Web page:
The purpose of a demo is allow a consumer to play a game to determine whether they would like to stump up the price to purchase the product. It is also sometimes referred to as try-before-you-buy. In my mind a demo is, by far, the best way to advertise your product and the most likely element of the marketing campaign to convert a browser into a buyer.
Xbox 360 has outstanding online content offering downloadable demos for every Live Arcade game and many of the premium disc-based games.
Issue #74 of the US Official Xbox Magazine (OXM) announced a digital edition of their editorial and disc content. It will cost 200 Microsoft Points or about $2.50 (is real money not good enough for Microsoft or something?). An explanatory post by Dan OXM can be found online on this Xbox forum thread.
The most interesting thing is the comment that the downloadable content
will/can contain exclusive demos.
This means that it may be possible that you are interested in buying a game but in order to play the demo you will have to pay $2.50. Now it has to be pointed out that exclusive demos have also appeared on the disc of OXM meaning you had to pay the price of the magazine in order to play them. Therefore, this idea of buy-before-you-buy is not new.
What possible benefit can be gained, however, from dissuading your potential customers from playing the demo of your game? With a $60 price tag on Xbox 360 disc-based games, you really do want to be sure you are going to like the game, to be able to get along with its control scheme and to be sure that the game’s difficulty is within your ability. The only way to resolve these questions is to play a demo.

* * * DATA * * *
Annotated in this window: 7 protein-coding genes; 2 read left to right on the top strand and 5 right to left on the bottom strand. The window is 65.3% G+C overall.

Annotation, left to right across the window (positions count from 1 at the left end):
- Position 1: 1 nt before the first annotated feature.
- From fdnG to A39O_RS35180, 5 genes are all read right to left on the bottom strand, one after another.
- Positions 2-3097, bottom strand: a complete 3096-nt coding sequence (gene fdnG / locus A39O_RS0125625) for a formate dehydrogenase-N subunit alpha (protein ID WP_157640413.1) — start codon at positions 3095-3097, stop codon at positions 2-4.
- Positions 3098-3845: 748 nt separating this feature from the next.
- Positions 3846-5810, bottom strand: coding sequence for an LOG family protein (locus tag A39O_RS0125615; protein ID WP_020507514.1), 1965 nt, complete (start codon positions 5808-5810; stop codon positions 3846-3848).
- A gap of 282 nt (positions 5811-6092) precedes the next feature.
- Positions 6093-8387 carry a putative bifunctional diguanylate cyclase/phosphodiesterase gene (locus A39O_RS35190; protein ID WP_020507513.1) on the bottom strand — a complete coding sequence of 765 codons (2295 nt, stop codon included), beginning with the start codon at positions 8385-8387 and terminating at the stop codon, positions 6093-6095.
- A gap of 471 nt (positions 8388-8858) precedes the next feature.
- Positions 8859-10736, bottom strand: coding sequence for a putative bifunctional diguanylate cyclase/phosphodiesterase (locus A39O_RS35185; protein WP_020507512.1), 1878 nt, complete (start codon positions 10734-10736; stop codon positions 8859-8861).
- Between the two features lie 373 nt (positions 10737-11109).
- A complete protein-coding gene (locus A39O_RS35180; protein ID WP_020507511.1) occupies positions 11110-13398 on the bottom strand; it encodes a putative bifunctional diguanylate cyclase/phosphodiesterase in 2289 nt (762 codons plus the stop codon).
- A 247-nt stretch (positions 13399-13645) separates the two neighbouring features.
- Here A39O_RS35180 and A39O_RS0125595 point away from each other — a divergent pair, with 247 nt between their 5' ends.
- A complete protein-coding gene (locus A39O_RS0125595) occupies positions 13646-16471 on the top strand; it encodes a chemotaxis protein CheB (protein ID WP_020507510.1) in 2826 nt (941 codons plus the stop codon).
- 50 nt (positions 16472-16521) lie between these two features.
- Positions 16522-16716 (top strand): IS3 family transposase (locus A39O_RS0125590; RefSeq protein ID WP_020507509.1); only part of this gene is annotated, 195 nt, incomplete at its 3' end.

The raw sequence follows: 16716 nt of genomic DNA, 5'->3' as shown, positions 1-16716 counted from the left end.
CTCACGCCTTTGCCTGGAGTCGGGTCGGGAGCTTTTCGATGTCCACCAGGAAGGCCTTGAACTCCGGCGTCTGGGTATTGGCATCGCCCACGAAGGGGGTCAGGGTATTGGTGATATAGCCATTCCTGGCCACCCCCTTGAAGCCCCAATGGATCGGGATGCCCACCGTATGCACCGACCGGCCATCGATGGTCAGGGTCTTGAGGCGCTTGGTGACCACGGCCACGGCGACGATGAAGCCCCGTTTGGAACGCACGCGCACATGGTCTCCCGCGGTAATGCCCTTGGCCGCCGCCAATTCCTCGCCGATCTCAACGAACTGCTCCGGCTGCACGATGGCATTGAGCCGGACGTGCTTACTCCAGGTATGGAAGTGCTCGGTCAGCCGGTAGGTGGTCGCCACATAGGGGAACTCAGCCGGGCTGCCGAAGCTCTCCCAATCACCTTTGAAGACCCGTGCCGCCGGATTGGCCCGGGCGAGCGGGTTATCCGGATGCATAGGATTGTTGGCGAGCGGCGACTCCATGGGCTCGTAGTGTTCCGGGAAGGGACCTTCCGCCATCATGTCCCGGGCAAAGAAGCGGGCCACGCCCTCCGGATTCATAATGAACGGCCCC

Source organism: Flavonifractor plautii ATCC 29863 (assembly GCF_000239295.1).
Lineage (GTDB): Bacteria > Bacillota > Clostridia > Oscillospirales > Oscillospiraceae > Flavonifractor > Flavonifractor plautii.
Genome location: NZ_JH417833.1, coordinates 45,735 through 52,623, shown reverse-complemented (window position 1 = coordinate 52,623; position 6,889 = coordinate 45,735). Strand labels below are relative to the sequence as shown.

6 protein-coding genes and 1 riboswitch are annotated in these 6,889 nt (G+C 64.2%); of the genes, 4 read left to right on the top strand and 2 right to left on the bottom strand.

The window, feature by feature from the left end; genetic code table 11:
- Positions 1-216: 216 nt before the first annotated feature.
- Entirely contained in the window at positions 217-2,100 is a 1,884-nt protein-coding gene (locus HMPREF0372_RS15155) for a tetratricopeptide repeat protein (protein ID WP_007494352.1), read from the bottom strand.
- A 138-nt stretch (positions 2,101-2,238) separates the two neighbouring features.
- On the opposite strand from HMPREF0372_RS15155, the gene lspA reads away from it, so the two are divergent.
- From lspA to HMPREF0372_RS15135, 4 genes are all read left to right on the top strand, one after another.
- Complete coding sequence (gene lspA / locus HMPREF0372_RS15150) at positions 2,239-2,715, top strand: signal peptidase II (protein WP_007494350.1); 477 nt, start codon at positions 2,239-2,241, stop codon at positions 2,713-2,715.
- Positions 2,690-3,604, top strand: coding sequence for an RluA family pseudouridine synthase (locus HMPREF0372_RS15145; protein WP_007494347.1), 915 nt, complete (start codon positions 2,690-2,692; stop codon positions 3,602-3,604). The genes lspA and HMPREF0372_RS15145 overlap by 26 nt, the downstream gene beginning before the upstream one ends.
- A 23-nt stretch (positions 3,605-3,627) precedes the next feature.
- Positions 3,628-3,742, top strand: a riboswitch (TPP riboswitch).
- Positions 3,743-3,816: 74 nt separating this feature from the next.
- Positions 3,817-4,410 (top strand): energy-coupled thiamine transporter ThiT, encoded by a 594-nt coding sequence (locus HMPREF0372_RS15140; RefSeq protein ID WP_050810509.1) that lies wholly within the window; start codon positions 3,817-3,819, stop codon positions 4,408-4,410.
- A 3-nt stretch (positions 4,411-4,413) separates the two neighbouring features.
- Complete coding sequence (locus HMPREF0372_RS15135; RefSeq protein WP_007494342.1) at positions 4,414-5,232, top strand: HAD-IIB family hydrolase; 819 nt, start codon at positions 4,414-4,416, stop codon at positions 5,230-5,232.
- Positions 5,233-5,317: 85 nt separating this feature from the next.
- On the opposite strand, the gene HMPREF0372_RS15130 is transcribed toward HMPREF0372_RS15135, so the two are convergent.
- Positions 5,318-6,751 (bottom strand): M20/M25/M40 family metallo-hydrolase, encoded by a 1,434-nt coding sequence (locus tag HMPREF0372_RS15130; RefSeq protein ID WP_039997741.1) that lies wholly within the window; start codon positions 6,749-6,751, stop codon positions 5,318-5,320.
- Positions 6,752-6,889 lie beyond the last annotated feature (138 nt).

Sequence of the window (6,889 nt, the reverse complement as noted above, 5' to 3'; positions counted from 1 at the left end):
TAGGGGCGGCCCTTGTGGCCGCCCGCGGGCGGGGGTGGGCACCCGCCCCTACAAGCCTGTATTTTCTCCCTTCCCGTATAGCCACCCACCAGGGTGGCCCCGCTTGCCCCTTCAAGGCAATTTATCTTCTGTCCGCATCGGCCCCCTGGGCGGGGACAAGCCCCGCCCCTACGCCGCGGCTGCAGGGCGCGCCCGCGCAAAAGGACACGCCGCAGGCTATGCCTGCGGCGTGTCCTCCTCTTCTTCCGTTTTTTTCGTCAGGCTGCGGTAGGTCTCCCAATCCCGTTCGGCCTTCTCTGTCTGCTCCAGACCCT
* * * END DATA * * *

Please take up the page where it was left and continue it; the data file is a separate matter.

Surely, a person who is denied access to the demo is less likely to buy the game at full price. Surely, a person who is charged $2.50 to play the demo is going to have a lower opinion of the company producing the game. Why would a company deliberately restrict the number of people exposed to their product, deliberately undermine their own reputation and deliberately make potential consumers feel like they are simply wallets and not people? Surely, this is insanity.
With real money being spent on largely worthless, frequently transient advertising campaigns usually targeted at people who were going to buy the game anyway, why are companies even considering taking their single most potent and potentially indefinitely-lasting selling tool, the playable demo, and restricting its availability and, therefore, ability to turn interested parties into gaming parties?
That brings up the thought that Public Relations departments in the videogame industry tend to be generally awful but that and Jade Raymond, the lovely exception that proves the rule, are a topic for another day and a great excuse for a picture of a pretty lady.